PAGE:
Threat from cloud providers keeps MSPs up at night – with Google the biggest challenger
The majority of managed service providers (MSPs) believe their hottest competition is coming from cloud providers as opposed to fellow MSPs, with Google the vendor to fear most, according to a new piece of research from Sonian.
The study, released today and titled ‘A New World Order: How MSPs are Trying to Survive and Thrive in a Cloud-First World’, featured responses from more than 300 managed service vendors, and found in general a rather nervous landscape.
More than half (55%) of respondents say they aim to revitalise their portfolio by beefing up in-demand services such as storage, hosting, and data analytics, while more than two thirds (67%) plan to launch new or expanded security products to reclaim market share.
When it came to finding out which cloud provider represented the biggest threat, the reply of Google may not have been highest on most lists. Yet given the choice between Amazon Web Services (AWS), Google, Hewlett Packard, IBM and Microsoft, survey respondents said they most often lose deals to Google. What’s more, MSPs expect Google to become the cloud market leader by 2021 – a prediction which somewhat flies in the face of current research findings, which puts AWS way in front.
“The new survey findings confirm what we already have seen play out in the industry: that cloud vendors are having a real impact on MSPs’ bottom lines by interfacing directly with end users,” said Jeff Lippincott, Sonian VP business development. “To not only cope with this threat but thrive in the market, MSPs must take advantage of the opportunity to invest in new services such as secure data storage, business intelligence applications and hosted email applications.”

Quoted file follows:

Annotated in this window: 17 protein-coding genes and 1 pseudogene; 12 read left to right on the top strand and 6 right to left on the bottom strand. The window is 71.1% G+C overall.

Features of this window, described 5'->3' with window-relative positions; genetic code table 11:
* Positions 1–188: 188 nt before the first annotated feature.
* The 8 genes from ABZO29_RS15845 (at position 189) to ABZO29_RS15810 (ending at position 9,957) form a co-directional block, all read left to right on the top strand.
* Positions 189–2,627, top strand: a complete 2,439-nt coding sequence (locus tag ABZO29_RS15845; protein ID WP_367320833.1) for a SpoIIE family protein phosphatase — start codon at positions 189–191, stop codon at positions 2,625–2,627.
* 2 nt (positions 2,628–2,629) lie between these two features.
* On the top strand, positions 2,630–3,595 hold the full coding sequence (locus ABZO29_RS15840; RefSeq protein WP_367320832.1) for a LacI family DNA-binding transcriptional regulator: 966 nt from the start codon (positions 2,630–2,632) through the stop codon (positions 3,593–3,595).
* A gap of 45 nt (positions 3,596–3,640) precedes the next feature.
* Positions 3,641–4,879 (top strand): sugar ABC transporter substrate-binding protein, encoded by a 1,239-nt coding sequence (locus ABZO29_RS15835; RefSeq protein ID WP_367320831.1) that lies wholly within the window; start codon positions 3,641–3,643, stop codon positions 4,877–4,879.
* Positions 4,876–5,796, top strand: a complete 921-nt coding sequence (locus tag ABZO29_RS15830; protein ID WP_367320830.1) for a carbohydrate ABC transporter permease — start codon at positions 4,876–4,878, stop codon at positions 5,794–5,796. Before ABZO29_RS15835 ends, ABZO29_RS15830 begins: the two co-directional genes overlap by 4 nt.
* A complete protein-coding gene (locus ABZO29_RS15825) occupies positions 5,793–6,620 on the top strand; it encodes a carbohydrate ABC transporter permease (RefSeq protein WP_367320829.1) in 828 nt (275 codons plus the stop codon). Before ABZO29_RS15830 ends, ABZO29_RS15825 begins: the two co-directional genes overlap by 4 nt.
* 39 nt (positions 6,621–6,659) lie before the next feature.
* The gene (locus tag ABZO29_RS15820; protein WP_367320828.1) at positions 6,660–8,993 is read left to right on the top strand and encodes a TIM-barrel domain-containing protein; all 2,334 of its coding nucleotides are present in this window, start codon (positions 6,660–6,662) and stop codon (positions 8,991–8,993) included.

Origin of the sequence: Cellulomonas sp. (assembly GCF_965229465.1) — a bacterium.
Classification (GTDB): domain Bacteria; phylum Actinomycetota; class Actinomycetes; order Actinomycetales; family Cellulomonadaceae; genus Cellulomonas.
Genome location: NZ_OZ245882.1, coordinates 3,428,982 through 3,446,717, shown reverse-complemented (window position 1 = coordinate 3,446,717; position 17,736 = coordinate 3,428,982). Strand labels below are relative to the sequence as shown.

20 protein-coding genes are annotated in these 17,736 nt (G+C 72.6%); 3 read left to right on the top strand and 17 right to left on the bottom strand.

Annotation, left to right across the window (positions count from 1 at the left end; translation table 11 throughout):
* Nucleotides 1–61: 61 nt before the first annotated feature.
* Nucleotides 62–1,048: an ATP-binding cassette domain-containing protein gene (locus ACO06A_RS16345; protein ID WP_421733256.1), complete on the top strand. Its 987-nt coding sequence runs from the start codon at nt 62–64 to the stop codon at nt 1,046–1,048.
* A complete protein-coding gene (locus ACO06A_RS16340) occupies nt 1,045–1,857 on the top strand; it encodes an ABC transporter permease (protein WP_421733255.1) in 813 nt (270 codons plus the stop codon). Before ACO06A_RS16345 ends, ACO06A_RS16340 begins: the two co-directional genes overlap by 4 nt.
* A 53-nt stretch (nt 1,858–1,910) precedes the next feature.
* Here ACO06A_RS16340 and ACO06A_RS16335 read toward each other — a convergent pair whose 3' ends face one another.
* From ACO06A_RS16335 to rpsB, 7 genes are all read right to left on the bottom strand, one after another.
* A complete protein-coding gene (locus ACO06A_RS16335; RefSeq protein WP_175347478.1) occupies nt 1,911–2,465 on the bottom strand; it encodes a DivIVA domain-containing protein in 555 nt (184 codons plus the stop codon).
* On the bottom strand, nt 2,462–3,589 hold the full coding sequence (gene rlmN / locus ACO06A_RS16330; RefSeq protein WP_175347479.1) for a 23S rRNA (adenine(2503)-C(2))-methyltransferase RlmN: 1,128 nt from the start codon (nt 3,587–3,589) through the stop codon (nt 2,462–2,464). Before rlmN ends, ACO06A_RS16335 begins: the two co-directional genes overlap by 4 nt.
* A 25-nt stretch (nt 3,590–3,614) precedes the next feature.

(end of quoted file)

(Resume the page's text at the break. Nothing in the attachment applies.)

Naturally, it makes sense for Sonian to push through this research; the company works with and partners extensively with MSPs for their range of products. Yet MSPs can take some easy steps. Writing for this publication in October, Pete Fuduric discussed how managed service vendors can ‘humanise’ their marketing efforts, including avoiding buzzwords, include real stories in marketing, and build email lists organically through content and other inbound campaigns.
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